Any help/info on this matter would be most appreciated. If what I am asking is not your area of expertise or interest, I will look elsewhere.
It could be the best thing that has ever happened to her, or it could be a disaster waiting to happen. BTW, he took her last name rather than the other way around. She needs to keep her name as she is a well known artist…but that can be done without having the groom take her last name.
What are your gut feelings on this matter?
Thank you
paula

#4 
Written By Paula on August 3rd, 2010 @ 8:24 am

I have looked into getting help. The only help I found, wants me to have not smoked weed for atleast a month. OK! I smoke to stay calm. I guess the right thing to do is flop on the shore like a fish out of water. Suffering, before I can get any meds.

#5 
Written By Eric on August 3rd, 2010 @ 10:39 am

Thx. for u’r comcern dave,at the momment i’m trying to get a gp,but since i’m from another province they wont talk to me or ecept me as a patient, my sister is trying to get her doctor to see me, but i’m back sam’e and going to try some mood-stimilators,i wont take percription anti- depressents! thx. for u’r concern, i’ll let u know how it goes!! cheers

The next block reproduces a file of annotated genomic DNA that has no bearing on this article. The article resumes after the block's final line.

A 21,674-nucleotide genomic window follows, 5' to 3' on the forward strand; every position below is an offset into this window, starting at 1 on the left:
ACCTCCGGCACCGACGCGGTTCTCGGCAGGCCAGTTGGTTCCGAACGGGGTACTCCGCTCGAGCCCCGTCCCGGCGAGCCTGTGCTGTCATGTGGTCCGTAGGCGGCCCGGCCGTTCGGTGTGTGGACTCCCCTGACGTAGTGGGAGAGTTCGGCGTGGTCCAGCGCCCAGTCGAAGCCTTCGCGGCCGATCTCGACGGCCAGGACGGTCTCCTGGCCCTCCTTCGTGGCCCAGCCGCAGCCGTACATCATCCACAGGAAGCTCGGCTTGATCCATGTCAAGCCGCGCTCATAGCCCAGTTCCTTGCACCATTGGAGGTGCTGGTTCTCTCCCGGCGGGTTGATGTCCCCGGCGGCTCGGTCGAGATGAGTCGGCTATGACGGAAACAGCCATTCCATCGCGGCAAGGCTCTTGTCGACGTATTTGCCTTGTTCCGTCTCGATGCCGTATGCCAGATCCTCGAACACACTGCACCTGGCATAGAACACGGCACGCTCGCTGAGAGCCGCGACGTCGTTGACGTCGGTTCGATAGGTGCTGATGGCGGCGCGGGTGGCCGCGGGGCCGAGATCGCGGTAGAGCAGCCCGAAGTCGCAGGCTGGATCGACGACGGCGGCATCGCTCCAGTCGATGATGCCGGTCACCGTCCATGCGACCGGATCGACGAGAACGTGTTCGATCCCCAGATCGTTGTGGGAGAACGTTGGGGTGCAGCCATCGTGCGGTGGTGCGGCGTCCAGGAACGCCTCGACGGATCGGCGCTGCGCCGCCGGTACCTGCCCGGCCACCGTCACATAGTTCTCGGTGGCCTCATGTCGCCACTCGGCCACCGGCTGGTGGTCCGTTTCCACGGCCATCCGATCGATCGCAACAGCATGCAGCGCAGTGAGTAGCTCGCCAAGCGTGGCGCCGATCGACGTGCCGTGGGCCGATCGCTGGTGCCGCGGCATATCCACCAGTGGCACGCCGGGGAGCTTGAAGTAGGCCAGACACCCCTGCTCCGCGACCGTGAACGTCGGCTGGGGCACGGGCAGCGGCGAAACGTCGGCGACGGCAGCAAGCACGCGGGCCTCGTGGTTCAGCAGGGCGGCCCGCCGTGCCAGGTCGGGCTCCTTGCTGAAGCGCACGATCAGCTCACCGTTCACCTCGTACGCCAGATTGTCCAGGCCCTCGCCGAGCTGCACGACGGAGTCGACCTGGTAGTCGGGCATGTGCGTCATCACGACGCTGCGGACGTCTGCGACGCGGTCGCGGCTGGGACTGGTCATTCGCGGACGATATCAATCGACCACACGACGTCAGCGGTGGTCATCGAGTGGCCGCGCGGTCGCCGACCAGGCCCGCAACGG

#6 
Written By mike on August 3rd, 2010 @ 4:01 pm

Hi everyone, I got married to a guy who is Bi-Polar last month. Everything was going fine until a week a go and he became Clincial Depressed. He hardly talks and sleeps most of the time. I realize now he should not go to any social funtions because it can bring on a manic episode . Anyway, it has been very boring and I was thinking of an annulment but really afraid what he might do if I do. I wasn’t going to leave him but don’t want to cause any problems if I did go through with it. I didn’t realize he was that bad. I just figure whats the point. I worked in mental health for about 11 yrs. but didn’t have a whole lot of info until you come along. My family does not come around because they are afraid of Bi-polar and will understand it, help…Bren

#7 
Written By Bren on August 3rd, 2010 @ 5:38 pm

I have been w/a guy for over 2 yrs who was diagnosed 3yrs ago w/bipolar. I have moved out for the second time. He had lost his job in january and went into a depression and manias…mixed episodes. He is telling me he is going to get his life together and work on being healthy. He doesn’t want to loose me and he tells me how much he loves me. I’m afraid to get my heart broken again. I guess I’m not sure to trust him. I have put boundries on our communication…we onlt talk or txt via phone. I have faith in him and I know his potenial, but I don’t trust him. Just curious if anyone has insight…
This has to be the hardest since I’m so in love with this man! Bipolar is frustrating!

#8 
Written By erin on August 13th, 2010 @ 12:19 am